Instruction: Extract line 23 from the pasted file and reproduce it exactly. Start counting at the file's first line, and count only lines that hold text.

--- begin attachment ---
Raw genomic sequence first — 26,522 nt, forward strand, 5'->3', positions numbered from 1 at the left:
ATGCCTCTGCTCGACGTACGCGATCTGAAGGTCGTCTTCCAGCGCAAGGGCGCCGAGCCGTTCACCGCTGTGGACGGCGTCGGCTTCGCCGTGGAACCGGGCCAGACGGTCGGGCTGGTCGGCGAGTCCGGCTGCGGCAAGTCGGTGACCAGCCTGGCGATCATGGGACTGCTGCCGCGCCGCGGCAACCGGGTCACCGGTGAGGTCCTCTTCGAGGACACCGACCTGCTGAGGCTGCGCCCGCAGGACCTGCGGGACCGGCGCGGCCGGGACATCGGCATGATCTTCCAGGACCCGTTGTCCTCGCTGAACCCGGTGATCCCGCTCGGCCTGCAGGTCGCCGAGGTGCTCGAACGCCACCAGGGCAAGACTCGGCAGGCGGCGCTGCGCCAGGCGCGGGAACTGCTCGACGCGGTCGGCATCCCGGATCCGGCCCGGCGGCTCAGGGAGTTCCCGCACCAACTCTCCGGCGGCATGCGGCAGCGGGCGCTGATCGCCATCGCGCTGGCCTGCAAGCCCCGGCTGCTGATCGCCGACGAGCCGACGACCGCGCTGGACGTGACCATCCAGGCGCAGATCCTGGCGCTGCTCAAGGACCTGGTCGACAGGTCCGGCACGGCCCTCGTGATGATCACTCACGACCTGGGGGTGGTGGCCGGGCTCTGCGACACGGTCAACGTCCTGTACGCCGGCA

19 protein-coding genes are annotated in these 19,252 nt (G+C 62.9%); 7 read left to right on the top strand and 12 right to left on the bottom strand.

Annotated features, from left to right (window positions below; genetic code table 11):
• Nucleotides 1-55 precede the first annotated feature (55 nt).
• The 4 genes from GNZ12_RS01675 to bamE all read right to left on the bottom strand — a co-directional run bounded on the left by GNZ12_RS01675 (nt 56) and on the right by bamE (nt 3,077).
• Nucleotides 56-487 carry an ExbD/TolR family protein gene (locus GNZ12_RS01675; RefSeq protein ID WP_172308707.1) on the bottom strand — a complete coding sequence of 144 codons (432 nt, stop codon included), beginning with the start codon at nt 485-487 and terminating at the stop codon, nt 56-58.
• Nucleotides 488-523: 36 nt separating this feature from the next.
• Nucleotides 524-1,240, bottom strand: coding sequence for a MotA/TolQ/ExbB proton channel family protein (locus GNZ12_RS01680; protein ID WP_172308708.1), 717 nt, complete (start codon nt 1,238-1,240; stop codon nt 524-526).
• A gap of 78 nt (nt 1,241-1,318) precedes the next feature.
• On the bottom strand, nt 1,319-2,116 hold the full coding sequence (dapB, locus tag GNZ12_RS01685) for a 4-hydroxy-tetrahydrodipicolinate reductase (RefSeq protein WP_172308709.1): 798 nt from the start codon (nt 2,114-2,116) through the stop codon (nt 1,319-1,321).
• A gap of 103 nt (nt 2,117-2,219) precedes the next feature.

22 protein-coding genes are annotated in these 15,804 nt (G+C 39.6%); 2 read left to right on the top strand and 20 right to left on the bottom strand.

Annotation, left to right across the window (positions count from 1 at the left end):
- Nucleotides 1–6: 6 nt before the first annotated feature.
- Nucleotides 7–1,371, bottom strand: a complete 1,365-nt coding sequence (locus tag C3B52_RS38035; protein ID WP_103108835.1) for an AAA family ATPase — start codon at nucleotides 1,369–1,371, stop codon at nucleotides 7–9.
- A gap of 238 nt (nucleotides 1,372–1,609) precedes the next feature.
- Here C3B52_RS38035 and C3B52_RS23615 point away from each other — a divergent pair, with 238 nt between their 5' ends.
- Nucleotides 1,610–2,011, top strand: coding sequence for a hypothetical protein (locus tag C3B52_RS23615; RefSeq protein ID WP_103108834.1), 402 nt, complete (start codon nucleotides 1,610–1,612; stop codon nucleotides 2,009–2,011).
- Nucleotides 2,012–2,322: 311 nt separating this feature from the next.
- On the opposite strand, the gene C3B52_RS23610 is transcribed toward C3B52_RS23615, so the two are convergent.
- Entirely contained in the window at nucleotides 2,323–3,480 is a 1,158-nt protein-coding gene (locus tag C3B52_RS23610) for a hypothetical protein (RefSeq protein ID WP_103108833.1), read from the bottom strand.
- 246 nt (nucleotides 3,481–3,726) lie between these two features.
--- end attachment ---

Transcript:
- 246 nt (nucleotides 3,481–3,726) lie between these two features.